Due to keeping our game simple and focusing on the main mechanic, the game was fully playable after 24 hours of development. This allowed us to focus the rest of the time on polishing and juicing up the game, which to some degree helped us win the game jam.
Based on my experiences with game jams, I encountered that a team of three persons works fine. One for programming, another one for graphics and animations, and another one for music and sound effects. This way, conflicts between team members are kept at a minimum. As I aimed for this team composition, we had almost no conflicts and could focus more on game development.
What went wrong or could have been done better
Due to the rather random creation of the team, we decided to keep the asset sharing as simple as possible and, therefore, used a shared Google Drive folder. This is not an optimal solution because it adds some overhead because I, as the game programmer, had to implement all assets in to Unity. For further development of the game a better solution should be used. For example, everybody is implementing their assets directly in Unity and uses Git and Bitbucket for version control.
I only made single player games before and going to multiplayer was new to me. I managed to find a good tutorial online, but the way player would register for the multiplayer mode was not solved in a good way. Every player registers by pressing any button on the controller, which could result in players being different characters every game round. As seen during the game jam and at some play tests after the game jam, this created confusion between the players, because they sometimes did not know which character they are and thus time was wasted finding it out. We partly resolved this issue by adding the press of a specific button for each player to indicate that they are ready before the round starts, but for a future version this issue has to be tackled again.
Due to the unofficial theme of the game it was clear to us that the main character had to be a raccoon, but for the multiplayer mode we decided to use different animals. Player 2 is a fox, player 3 a goat and player 4 a wolf. We also created different colors for the leaf blowers, but only used the red and blue ones. We planned to make it possible for the player to customize their character by choosing the animal and leaf blowers, but due to the time restriction, we had to ditch this feature. If the development will continue this feature should definitely find its way into the game.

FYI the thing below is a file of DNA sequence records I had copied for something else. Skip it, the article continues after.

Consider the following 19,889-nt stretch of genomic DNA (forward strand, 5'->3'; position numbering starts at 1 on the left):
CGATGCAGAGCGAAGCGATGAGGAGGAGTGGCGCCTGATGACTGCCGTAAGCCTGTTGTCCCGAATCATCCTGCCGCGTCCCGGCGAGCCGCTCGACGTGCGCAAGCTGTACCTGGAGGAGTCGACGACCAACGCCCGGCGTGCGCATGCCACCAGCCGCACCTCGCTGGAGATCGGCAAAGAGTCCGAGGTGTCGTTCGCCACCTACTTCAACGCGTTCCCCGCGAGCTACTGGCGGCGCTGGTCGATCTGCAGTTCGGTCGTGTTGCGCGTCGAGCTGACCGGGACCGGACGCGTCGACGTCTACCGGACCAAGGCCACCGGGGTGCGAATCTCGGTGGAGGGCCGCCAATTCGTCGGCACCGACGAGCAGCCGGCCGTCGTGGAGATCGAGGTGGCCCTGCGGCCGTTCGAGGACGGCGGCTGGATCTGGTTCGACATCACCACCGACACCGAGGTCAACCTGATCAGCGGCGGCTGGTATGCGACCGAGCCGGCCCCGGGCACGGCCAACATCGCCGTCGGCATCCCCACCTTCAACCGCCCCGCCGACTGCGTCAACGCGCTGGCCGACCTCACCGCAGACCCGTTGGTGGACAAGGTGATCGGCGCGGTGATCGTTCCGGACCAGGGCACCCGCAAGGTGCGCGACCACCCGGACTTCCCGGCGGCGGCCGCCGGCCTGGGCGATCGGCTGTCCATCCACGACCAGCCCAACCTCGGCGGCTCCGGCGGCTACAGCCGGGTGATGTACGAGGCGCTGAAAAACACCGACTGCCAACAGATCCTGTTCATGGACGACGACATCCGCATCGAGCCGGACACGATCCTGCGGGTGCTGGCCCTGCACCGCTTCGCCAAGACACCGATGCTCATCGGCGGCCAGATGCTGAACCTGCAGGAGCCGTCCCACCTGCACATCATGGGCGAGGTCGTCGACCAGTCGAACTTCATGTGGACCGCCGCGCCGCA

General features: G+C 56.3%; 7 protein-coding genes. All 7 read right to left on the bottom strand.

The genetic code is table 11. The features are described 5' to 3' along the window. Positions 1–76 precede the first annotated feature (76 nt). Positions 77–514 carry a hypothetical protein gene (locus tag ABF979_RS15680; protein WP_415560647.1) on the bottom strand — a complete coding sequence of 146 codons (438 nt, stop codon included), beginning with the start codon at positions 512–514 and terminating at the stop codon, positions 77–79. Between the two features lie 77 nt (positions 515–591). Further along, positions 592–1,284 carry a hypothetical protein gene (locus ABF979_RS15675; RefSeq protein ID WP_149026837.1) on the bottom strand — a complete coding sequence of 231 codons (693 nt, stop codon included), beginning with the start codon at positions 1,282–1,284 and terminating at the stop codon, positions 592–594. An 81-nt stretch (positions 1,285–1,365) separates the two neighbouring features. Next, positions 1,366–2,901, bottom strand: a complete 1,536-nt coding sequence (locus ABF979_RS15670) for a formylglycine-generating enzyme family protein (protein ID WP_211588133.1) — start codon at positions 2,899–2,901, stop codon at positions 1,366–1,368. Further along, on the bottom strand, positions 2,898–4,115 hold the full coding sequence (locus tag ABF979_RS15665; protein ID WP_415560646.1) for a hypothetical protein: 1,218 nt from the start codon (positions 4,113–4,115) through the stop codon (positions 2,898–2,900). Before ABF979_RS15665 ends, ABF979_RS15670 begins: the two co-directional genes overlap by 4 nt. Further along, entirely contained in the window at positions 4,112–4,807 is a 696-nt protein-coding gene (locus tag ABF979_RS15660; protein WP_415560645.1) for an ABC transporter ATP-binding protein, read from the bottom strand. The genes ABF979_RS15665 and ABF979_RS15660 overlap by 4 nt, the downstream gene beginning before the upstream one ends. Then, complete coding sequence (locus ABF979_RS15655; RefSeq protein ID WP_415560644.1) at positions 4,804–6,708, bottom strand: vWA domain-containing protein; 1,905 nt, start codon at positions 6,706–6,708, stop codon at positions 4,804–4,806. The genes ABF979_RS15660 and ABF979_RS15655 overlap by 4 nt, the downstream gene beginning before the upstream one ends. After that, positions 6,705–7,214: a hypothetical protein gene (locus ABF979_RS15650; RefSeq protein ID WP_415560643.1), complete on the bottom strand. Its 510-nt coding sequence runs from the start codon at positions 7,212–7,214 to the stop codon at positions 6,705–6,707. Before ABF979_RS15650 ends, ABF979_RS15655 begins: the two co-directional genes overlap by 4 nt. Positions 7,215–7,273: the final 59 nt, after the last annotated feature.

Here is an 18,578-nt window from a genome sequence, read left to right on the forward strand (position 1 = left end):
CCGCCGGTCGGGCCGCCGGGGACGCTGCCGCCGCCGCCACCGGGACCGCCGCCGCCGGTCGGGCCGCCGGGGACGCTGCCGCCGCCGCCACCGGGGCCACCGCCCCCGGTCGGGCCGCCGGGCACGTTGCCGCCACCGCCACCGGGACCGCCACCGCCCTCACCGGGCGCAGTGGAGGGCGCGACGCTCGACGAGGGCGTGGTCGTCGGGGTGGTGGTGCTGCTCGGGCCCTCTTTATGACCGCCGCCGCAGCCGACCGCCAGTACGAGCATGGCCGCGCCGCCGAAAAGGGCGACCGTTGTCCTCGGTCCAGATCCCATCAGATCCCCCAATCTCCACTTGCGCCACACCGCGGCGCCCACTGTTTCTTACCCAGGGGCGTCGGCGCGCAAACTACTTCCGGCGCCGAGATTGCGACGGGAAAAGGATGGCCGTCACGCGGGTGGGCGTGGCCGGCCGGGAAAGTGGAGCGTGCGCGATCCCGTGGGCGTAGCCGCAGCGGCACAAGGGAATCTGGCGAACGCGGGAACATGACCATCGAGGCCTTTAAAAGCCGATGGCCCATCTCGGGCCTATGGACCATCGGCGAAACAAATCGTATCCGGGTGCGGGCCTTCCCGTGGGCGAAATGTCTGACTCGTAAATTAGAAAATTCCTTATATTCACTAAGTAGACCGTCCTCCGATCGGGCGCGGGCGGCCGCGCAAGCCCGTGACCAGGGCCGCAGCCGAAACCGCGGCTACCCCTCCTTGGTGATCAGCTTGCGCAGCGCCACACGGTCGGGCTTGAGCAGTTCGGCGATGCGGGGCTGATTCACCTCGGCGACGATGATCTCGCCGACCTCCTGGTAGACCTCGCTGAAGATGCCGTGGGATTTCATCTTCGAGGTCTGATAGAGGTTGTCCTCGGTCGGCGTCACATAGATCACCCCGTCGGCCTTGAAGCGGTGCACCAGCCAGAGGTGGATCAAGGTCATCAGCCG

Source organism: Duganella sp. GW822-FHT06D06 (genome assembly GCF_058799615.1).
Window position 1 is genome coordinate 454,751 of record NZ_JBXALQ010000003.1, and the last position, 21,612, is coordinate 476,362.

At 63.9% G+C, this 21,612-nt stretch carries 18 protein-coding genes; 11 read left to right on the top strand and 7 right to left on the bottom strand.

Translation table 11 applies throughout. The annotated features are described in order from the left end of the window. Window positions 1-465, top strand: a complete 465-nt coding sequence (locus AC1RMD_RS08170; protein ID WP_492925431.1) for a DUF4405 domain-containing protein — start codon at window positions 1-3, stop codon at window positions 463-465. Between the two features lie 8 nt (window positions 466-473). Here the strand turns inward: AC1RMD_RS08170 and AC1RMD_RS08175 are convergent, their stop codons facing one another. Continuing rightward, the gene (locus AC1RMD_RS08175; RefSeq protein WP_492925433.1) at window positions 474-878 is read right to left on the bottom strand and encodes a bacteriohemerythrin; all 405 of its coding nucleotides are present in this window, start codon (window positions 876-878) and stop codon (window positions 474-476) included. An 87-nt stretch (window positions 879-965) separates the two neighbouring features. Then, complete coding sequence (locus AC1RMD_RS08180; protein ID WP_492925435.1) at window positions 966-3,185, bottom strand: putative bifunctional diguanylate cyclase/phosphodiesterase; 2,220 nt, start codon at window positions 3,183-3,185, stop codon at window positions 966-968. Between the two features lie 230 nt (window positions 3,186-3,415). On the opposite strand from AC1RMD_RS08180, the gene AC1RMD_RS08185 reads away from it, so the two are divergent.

After having problems with the old input system of Unity when using gamepads for different platforms (WebGL and Windows), I changed to the new input system right away, which I knew works perfectly for all types of gamepads. This was true throughout the game development, but as we created the final, and first, builds of the game for WebGL and Windows, we encountered problems with the different gamepads. For the WebGL version the Xbox controllers were not working and for the Windows version the PS4 controllers only worked when using the DS4Windows application. Due to only having 90 minutes left, we decided to not solve this problem. For future game jams and project the gamepad compatibility should be tested as soon as possible to avoid such problems for the final game.
As seen above, there are more positive points than negative ones, which made the game jam a very pleasing and good experience for the whole team. This also played a role in the final voting, which resulted in our game winning the game jam.